There were a lot of paleontologists that were consultants, so you know the dinosaurs are good. They are pretty accurate, their environments are accurate, and that is a pretty unique opportunity for those of us in the scientific community to be able to have our science portrayed in a blockbuster movie, and for the movie to do a pretty good job with it. As somebody who studies these things, when I watch the film, it was like how I imagine watching these animals when they were alive.
R: How exact of a science is this? When you consult on the behavior of these animals, do you think you are pretty close, or is this your best guess?
B: We know bits and pieces. I think we know with pretty good confidence the broad brush strokes of it, or the scaffolding of it. The movie is storytelling, and really the rest of anything we do with dinosaurs, museum exhibits, books, or TV shows, or whatever, is always going to have quite a lot of speculation, but what is good with this film is that the speculation is pretty scientifically grounded.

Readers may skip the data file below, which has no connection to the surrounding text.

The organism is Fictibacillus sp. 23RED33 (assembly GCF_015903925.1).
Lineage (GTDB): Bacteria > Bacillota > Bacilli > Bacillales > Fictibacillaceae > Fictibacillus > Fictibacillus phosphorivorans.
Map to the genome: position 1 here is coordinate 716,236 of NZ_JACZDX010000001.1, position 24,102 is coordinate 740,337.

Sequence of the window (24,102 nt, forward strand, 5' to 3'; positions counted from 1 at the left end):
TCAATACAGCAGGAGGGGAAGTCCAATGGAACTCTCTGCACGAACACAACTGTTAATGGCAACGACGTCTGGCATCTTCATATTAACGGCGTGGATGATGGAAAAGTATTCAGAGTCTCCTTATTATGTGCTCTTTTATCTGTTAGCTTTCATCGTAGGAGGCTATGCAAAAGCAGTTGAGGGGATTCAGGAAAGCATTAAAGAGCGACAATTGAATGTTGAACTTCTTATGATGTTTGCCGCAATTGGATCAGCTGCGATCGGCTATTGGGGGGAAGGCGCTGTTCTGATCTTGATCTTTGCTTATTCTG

R: Why do you think kids are so fascinated with Dinosaurs?
B: That's the big money question. Thankfully they are because it keeps people like me employed. It's something that we think about a lot, because there is this almost primal fascination with dinosaurs. We see it all of the time when we go into classrooms and we talk to kids. I think more than anything dinosaurs were just fantastic creatures. Some of these things, like the T-Rex, there is just nothing alive today like a T-Rex. You know, a five ton, 40 foot long predator roaming around the land, and there is nothing like the big, long-necked Sauropod dinosaurs. There is just nothing to compare them to and I think they are more fantastic than most things that humans have created in legends and myths; unicorns, and leprechauns, and dragons, you know whatever these things are. Dinosaurs are more fascinating than anything humans have created and they were real.
For a longer version of this interview (to be posted in the near future, after the holidays) visit alejandrotrojas.com.